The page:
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A new-build in Mount Maunganui honours the 1940s cottage it replaced

Article by Home Magazine

Kiwi-bach living inspired the design of this new house on the waterfront at Mount Maunganui, which honours the 1940s cottage it replaced

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A new-build in Mount Maunganui honours the 1940s cottage it replaced

There is something about Mount Maunganui that pulls you away from the sea to rubberneck at the mansions: on family holidays we always drive along Marine Parade and pick a favourite. But it’s not beauty that distracts us – more likely, it might be the diversity of architecture, a trajectory further and further away from the Kiwi bach.

I always pick the baches: I get a thrill out of the visual protest of these shabby structures that remain despite being overshadowed by neighbouring palatial holiday homes. Yes, I would own a bach and tend to it and, despite all offers from multimillion-dollar property investors, I would leave it exactly as is.

When Heather Coyne and Mark Winter bought a piece of land right in the middle of Marine Parade in 2008, they embraced the 1940s cottage that occupied the front of the section. The couple had plans to build on the back half and use the front dwelling both as an office space and accommodation for overflow visitors in peak holiday season.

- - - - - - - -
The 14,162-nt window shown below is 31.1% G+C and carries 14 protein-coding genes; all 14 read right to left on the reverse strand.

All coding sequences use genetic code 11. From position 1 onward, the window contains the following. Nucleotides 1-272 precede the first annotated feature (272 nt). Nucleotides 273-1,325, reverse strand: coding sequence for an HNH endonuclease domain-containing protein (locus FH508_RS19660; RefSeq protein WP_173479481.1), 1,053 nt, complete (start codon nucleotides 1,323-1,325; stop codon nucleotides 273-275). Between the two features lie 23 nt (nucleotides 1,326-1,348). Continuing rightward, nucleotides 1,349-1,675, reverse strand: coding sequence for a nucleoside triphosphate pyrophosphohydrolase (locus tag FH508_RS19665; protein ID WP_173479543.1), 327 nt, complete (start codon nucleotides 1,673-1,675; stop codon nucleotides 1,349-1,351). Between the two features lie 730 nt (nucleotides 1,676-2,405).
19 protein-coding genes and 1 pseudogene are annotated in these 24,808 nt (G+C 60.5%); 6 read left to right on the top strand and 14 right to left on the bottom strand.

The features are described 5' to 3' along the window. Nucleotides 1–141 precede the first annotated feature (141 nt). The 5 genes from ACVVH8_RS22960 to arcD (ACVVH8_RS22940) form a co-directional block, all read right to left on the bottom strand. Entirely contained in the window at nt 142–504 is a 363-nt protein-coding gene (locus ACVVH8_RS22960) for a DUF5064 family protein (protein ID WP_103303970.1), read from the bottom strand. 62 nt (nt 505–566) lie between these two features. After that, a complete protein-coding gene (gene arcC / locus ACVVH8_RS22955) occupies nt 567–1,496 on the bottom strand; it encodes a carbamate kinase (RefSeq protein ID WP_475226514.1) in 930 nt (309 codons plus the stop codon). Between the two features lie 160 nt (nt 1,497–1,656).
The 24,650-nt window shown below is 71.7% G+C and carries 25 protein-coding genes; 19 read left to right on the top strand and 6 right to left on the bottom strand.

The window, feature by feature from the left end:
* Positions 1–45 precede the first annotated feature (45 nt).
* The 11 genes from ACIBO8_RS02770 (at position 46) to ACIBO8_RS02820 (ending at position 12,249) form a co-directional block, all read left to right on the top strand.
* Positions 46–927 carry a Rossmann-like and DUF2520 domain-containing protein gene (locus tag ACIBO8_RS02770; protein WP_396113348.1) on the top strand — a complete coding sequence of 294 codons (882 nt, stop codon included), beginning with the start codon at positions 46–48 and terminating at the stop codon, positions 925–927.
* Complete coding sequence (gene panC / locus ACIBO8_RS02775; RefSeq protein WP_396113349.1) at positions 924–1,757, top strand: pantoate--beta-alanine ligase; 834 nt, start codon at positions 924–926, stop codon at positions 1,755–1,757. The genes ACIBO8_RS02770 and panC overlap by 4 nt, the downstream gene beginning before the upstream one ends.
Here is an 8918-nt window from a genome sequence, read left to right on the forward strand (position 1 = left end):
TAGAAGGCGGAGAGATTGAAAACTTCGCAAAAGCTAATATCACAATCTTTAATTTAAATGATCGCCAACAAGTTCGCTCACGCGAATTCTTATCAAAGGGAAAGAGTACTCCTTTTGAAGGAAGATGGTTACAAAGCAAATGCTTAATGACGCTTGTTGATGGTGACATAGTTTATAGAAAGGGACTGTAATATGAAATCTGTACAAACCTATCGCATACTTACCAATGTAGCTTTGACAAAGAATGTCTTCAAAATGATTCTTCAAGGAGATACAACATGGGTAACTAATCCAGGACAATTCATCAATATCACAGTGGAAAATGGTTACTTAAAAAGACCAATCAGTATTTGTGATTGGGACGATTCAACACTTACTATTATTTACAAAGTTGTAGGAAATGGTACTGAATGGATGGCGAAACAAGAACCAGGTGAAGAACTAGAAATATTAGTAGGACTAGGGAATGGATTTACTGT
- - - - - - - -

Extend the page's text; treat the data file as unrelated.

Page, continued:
The cottage and large pohutukawa tree on the site were well known to Mount locals and the decision to build a well-designed, modern dwelling at the back of the section was widely discussed: locals were relieved that the cottage would remain centre-stage (the new building featured in the December 2012/January 2013 issue of HOME).

The new house was designed to be open, simple, spacious and extremely private. In effect, it used the cottage to block its view. “I think the philosophy has always been that if the land is worth X amount, you have to maximise every cent of it because you pay so much for the land,” says Winter. “But we were sort of the other way around. Just because you pay a lot for a section, doesn’t mean you have to build a mansion on it.”

But the newly built dwelling didn’t become the holiday home it was intended to be: Winter and Coyne moved in for a summer and never moved out. The couple had sold a large chunk of their business and Coyne was able to retire early. Family had migrated to the Bay of Plenty.

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They returned briefly to their home in Hamilton and found there was no real reason to stay. “They occupied the site and they said, ‘This is us,’” says architect Evan Mayo of his clients. “They completely simplified their lives.”

Winter and Coyne spent a year living in the back house and in that time they grew to understand the nuances of their setup. They observed where the sun landed at certain times throughout the day, that in the afternoon at the beach you get a sea breeze, and at other times there is a prevailing westerly. They spent a summer listening to the Mount’s influx of people and found their noise to be joyful, not the irritant they expected.